• Firmware progress 1 - Digital Range Finder

    K.C. Lee09/08/2015 at 16:22 0 comments

    I implement the sonar (analog) routine first to get a feel on the raw data.

    • Objects that have planar surface tends to return a reflection that have a quick rise time and exponential fall time in the envelope.
    • smaller objects/irregular objects have a more elliptical envelope.
    • Larger objects returns higher amplitudes

    Do I simply return the first echo? Here is what I think:

    I can use the analog comparator peripheral in the ARM. Initially, the threshold is set at around -0.75, then it is slowly increase to the steady state value. The variable comparator threshold is to ignore the ringing at the transmitter while trying to accommodate close range detection.


    This is what the received signal looks like when there are no immediate obstacles. It picks up the ping from the transmitter right next to it and I am using that and the subsequent echo from my target to calculate the distance. This zeros out the time delay for the transmitter to build up its amplitude and the propagation delay of the analog circuits.

    Top trace: Output of the analog comparator. In order to measure very close distances, I have to change the threshold of the comparator on the fly to be just outside of the envelope. If there is an object within that close range, the resulting echo will be strong enough to trigger the comparator. (see 2nd scope picture below)

    My next step is to implement that variable threshold and if my code works, the comparator output would be clear after the first 500us or so, but still be able to detect a small object further out.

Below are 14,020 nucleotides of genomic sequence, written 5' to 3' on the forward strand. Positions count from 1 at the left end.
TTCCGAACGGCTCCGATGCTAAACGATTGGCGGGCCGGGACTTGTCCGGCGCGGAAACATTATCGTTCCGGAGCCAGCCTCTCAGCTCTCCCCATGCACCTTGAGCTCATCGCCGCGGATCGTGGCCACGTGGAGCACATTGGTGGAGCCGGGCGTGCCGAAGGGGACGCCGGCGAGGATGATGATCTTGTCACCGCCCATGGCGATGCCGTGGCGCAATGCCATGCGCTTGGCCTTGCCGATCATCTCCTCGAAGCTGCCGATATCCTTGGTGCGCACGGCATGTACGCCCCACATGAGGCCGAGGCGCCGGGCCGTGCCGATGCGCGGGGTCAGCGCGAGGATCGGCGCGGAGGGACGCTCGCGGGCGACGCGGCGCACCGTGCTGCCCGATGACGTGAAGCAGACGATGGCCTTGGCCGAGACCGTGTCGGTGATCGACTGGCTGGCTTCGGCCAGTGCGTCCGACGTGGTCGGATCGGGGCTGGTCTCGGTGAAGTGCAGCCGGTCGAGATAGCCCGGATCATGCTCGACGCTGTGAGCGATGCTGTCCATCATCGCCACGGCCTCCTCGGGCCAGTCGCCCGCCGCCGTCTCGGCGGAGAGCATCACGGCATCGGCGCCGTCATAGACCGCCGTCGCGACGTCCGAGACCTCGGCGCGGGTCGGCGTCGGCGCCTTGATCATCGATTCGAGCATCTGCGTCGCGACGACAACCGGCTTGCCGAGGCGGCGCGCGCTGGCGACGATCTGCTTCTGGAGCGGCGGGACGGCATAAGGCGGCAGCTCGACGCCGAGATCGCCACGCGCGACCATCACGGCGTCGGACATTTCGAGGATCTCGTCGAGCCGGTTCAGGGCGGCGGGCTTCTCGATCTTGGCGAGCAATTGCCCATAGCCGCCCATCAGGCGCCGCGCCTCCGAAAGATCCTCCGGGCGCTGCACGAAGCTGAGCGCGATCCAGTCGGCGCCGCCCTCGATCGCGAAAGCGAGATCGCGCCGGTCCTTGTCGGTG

I can program in the analog threshold via the 6-bit DAC feeding the comparator. I am looking at he bottom half of the waveform. If the input analog voltage is below my voltage threshold, the comparator output goes high. There is an optional programmable glitch filter that can use to remove glitches.

    The top trace of the scope picture shows the comparator output. The comparator output then trigger an interrupt and that very first pulse can trigger TPM input capture.

    My quick and dirty measurement of what seems to be a minimum distance that I can measure. 4" or 10cm. That distance is where I can distinctly see a reflection coming back.


    I tired a lot of things to get the analog comparator to work, but in the end it wasn't reliable enough.
    • I have inconsistent triggering of the voltage levels.
    • I have mis-triggering when I am changing the threshold with the 6-bit DAC. If I program the filter to eliminate the glitch, I start having problem not seeing triggers.

    This is where the fine prints part that kills it for me: "Analog comparator initialization delay" means it would take up to 40us to settle down if I change the DAC! i.e. the DAC settling time plus worse case propagation delay etc This 40us window makes changing the threshold on the fly not reliable enough for my application. The 12-bit DAC is slightly faster on high power mode 15us (typ), but I had enough fooling around with analog comparators.

    Fortunately, this is not the end of the story. There is a digital comparator inside the ADC block. It can be enabled to compare the ADC results with the threshold set in a register and cause an interrupt. This completely gets around the issues with analog comparator. The fastest 8-bit continuous conversion rate at ~11MHz Bus Clock takes 1.621 us. That's a tiny faction of a wavelength of the 40kHz signal and is below what can be resolved. I can live with the results - see the scope pictures below.

    I toggle the GPIO line (top trace) where I start/stop the timer for debugging.

    This shows the sensitivity of the trigger. That small echo is cause by the surface of the scope.